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The Management Bible
loved by your major customer’s buyers) announces her resignation, effective immediately.
• Afraid that he will be punished for making a mistake, an employee working on the assembly line in a high-volume manufacturing facility ignores a “minor” production flaw in one of your key products. This flaw goes unnoticed for weeks until customers start rejecting shipments of the product and demanding immediate replacement— costing your company millions.
Whatever the source or the nature of the crisis—whether it is avoidable or not—the fact is that as a manager, you will be expected to deal with it. This means being flexible, being smart, and working hard. But, above all, it means being prepared for the most typical crises that can hit your organization—through written plans and procedures—and then taking on the crisis sooner rather than later.
If you don’t have a plan or procedure in place to deal with a particular crisis, what then? Our advice is to be fast and flexible, to rely on the advice and input of your associates and colleagues, and to do whatever it takes to deal with the matters at hand. This is no time to start a three-day weekend, to let everyone go home early, or to put off a meeting to deal with the crisis until next week. It’s time to roll up your sleeves and get to work—now!
Last, as a manager, you have significant control over avoidable crises and, ultimately, the impact that they have on your organization. If you ignore problems that seem insignificant today, they can blossom into the mother of all crises literally overnight. Keep a close eye on what’s going on in your organization, your industry, and your overall business environment. If you have unhappy employees, persistent manufacturing flaws, complaining customers, or changes in your industry that threaten to drive clients to new products and suppliers, then it’s in your interest (and vital for your organization’s long-term health and well-being) to deal with issues like these as they arise and not wait until they become full-blown crises.
THE ART AND SCIENCE OF MANAGEMENT
THE REAL WORLD
Some people say the more things change, the more they stay the same. That is, we are fast becoming an age in which the norm is change, and, as a result, we must learn how to get things done in a constant state of flux. Waiting until there's time to thoroughly weigh the pros and cons and make a clear, rational decision is increasingly a luxury. Instead, managers must make their best decision based on limited information within tight time constraints. The best managers make assessments quickly with the best available data and then live with their decisions. The worst are timid and struggle with coming to a decision and then almost immediately second-guess themselves, revisiting the decision and often regretting the original conclusions that they made. Strive to be the former type of decision maker.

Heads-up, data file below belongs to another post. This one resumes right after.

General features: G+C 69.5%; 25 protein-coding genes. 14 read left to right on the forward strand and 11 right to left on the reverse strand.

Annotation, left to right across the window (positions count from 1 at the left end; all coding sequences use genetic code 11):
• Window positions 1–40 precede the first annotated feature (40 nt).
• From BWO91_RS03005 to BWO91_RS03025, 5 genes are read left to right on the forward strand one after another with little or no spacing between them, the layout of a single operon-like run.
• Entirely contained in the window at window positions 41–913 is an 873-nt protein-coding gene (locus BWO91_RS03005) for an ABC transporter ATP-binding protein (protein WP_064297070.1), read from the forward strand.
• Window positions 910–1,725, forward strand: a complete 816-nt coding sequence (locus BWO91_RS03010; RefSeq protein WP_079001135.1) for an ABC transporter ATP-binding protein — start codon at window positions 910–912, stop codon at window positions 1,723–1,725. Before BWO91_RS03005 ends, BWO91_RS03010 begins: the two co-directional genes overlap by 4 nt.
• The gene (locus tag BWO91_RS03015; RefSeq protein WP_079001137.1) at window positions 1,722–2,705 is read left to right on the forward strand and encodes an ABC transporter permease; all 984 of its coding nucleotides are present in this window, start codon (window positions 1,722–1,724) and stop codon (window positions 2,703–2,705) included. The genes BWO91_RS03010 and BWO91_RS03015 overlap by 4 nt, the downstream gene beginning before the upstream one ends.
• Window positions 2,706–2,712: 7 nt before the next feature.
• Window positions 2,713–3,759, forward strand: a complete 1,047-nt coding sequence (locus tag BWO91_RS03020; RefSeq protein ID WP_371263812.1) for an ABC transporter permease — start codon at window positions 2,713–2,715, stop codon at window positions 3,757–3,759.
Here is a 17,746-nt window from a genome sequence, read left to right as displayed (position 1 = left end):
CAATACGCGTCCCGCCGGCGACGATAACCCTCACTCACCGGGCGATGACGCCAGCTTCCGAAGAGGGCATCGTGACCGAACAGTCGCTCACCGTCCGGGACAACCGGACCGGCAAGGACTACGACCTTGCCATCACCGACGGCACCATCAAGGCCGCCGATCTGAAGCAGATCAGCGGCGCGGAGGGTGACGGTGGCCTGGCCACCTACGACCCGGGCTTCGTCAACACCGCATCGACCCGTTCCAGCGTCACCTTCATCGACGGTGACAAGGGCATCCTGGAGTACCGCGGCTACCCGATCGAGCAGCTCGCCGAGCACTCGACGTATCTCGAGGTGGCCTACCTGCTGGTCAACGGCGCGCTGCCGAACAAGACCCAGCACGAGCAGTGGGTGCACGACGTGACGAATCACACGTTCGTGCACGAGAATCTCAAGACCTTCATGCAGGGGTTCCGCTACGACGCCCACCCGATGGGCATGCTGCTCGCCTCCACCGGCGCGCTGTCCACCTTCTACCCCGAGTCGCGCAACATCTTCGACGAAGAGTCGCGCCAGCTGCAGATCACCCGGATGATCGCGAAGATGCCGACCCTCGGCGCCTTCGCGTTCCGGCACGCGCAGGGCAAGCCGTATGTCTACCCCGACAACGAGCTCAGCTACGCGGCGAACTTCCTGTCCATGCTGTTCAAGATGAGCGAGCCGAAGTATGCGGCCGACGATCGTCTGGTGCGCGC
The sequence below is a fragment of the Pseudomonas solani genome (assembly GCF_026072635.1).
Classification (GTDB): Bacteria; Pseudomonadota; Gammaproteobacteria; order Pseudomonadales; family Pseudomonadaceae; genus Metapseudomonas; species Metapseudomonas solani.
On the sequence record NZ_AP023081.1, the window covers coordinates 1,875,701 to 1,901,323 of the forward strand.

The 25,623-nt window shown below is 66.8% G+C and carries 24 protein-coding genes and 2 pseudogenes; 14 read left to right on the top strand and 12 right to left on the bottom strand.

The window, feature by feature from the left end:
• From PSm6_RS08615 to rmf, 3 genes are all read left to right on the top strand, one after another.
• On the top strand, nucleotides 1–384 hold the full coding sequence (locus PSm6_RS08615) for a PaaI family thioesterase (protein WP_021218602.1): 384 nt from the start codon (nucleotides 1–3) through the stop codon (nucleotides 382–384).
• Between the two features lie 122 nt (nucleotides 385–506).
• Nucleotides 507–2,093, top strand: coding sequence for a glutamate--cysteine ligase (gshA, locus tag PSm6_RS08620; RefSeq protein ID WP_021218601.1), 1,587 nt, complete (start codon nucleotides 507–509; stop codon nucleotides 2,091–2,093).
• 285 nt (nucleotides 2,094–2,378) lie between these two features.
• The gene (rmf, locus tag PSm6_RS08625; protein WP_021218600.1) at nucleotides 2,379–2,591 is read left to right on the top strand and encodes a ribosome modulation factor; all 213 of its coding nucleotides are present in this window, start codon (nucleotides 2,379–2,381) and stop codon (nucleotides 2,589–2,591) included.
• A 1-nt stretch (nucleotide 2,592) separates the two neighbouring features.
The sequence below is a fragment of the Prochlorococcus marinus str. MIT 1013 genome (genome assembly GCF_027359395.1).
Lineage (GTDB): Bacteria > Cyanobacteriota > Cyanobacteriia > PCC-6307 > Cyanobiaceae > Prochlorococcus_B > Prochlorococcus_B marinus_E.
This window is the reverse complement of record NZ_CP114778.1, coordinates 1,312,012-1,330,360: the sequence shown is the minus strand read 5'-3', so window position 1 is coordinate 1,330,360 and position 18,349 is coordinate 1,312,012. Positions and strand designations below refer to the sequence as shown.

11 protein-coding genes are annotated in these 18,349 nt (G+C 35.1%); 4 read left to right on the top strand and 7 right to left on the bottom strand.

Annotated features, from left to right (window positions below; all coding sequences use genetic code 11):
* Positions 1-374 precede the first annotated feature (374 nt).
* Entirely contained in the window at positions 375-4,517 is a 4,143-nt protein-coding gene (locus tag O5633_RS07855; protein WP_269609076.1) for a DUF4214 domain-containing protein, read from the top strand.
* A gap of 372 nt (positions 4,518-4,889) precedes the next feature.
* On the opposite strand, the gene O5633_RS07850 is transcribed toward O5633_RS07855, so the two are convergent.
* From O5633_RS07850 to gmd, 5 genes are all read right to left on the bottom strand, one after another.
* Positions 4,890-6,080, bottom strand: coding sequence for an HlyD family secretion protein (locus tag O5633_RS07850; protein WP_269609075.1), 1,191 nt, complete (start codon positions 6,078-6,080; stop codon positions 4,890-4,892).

HELPING EMPLOYEES DEAL WITH CHANGE
As you have seen and experienced in your own organization, change is everywhere, and it directly affects every one of us. Sure, as a manager, you may feel that you are at the epicenter of the change quake, but don’t forget that your employees are also affected. And, because they are often even less able to control or have an impact on how the organization deals with change, they may feel more vulnerable to its effects— perhaps even powerless. As a manager, you are in the best position to help your employees weather the changes that they experience on the job. Here are a number of ways to do just that:
• Be interested in your employees. Employees appreciate people—especially their managers—who show through their deeds and actions that they really care about them. While you should always show a sincere interest in your employees and in their successes
The Management Bible
and accomplishments, it is especially important when they are working through the stress and pressures brought about by change. Start with their needs, questions, and issues.
• Listen. When employees find themselves undergoing change in their work environments, they want to talk about it—with their coworkers and with their managers. While it’s your job to keep your employees apprised of the situation, it’s also your job to listen to them. Instead of cutting them off or jumping into the middle of their statements, allow them to vent or fully express their fears or concerns.
• Seek feedback. Be sure to seek ideas and feedback on dealing with change from your employees. The best ideas often come from workers on the front lines—the people who work most closely with your customers and the products and services that you sell them— and you should be sure to tap into this important resource.
• Explain the potential for change. People do not like to be surprised by change in their jobs or organizations—especially when they are the ones most directly affected—and everyone appreciates being kept informed about potential changes in the environment that might lead to a future crisis. Being informed not only helps employees become better prepared to deal with the coming change but also makes them feel that they are important and valued partners in the organization (which they should be).